Classical conditioning or Pavlovian conditioning is the simplest mechanism whereby organisms learn about relationships between stimuli and come to alter their behavior. In other words, following the behaviorism principle, if the situation changes, then the person will learn to change their behavior. There are dozens of examples of classical conditioning. “The one that is most historically famous example is Pavlov’s dogs who learned to salivate at the sound of a bell.” (Barnhart, 2013) Here are the steps that will achieve classical conditioning.”
• “Stage 1: Before Conditioning. In this stage, the unconditioned stimulus (US) produces an unconditioned response (UR) in a person. In basic terms, this means that a stimulus in the environment has produced a behavior / response which is unlearned (i.e. unconditioned) and therefore is a natural response which has not been taught. In this respect, no new behavior has been learned yet.
• Stage 2: During C...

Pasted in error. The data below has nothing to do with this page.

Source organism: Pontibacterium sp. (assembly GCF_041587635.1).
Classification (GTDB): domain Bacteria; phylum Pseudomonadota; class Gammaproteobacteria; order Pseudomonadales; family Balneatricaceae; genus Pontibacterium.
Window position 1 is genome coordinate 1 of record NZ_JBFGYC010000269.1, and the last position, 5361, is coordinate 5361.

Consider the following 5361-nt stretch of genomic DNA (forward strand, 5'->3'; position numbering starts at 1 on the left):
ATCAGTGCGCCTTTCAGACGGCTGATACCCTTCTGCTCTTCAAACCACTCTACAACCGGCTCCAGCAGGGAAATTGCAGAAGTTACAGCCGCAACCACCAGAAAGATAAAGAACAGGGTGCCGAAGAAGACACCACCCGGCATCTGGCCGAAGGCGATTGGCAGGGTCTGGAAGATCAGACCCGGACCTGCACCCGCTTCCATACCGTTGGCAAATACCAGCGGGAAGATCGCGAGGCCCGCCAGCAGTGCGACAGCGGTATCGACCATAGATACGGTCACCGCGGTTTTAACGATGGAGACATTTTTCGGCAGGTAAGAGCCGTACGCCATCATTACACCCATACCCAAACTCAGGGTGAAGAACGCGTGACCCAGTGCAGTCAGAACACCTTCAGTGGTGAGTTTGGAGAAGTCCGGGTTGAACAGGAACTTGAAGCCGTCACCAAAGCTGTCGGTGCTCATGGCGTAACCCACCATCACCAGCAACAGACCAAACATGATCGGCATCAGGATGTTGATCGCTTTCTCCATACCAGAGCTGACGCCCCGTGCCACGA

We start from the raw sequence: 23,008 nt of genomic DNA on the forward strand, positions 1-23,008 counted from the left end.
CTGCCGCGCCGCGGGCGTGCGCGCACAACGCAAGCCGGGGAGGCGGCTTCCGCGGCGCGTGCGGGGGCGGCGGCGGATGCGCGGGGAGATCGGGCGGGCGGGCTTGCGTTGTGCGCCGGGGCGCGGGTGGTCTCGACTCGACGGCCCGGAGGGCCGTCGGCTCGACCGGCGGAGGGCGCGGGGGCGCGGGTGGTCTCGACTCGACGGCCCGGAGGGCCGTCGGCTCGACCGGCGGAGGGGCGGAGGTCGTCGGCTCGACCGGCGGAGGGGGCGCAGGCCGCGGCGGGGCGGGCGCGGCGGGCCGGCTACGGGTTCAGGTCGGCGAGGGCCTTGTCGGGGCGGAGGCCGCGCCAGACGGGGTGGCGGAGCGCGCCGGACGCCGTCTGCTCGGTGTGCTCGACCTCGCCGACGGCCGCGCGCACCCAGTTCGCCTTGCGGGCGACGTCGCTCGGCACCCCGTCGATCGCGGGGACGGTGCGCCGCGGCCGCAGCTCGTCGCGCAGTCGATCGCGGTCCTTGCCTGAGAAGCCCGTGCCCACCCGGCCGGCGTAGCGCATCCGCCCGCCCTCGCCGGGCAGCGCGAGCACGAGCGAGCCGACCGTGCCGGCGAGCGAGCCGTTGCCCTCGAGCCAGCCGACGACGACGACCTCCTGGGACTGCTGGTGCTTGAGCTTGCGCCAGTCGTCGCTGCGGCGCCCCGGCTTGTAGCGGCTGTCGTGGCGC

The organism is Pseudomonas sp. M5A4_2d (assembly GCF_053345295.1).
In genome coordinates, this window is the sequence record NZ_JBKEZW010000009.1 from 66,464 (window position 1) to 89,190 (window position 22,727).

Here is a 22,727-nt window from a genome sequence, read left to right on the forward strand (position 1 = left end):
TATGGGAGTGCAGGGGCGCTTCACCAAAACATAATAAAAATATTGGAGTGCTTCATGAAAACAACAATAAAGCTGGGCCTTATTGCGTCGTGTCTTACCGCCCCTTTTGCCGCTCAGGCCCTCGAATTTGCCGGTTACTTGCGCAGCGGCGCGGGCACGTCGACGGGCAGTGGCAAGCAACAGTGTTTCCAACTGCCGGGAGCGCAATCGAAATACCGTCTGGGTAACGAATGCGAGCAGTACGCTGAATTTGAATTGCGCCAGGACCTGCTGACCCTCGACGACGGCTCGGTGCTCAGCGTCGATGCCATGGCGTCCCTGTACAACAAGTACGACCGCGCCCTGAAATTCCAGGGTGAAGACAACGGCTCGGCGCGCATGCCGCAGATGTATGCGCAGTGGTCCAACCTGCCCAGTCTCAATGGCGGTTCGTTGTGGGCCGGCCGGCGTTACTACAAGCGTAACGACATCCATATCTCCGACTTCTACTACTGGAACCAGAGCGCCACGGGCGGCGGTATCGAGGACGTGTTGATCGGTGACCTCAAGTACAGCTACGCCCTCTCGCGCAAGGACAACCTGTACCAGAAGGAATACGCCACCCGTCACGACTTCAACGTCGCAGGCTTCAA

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...n of events. This is persuasion at its finest- Image Matters: What we see is more potent that what we hear. (Nazar 2013) The whole commercial is in Mandarin, yet we get that it gives us a Cinderella story that has to end with her getting the guy, but she can’t do that because she is not as pretty as her picture online, and Etude House Beauty Shot Face Blur helps her achieve her goal. This is why marketers use classical conditioning mixed with persuasion to sell their products. Humans emotions are such a strong pull that when a marketer remind them of an emotional response that same response will happen whenever you see their product. So be warned when you are sitting and watching your favorite TV show and a commercial comes on and you feel you heart strings being pulled you should realize that you are probably being classically conditioned just like Pavlov’s dogs.
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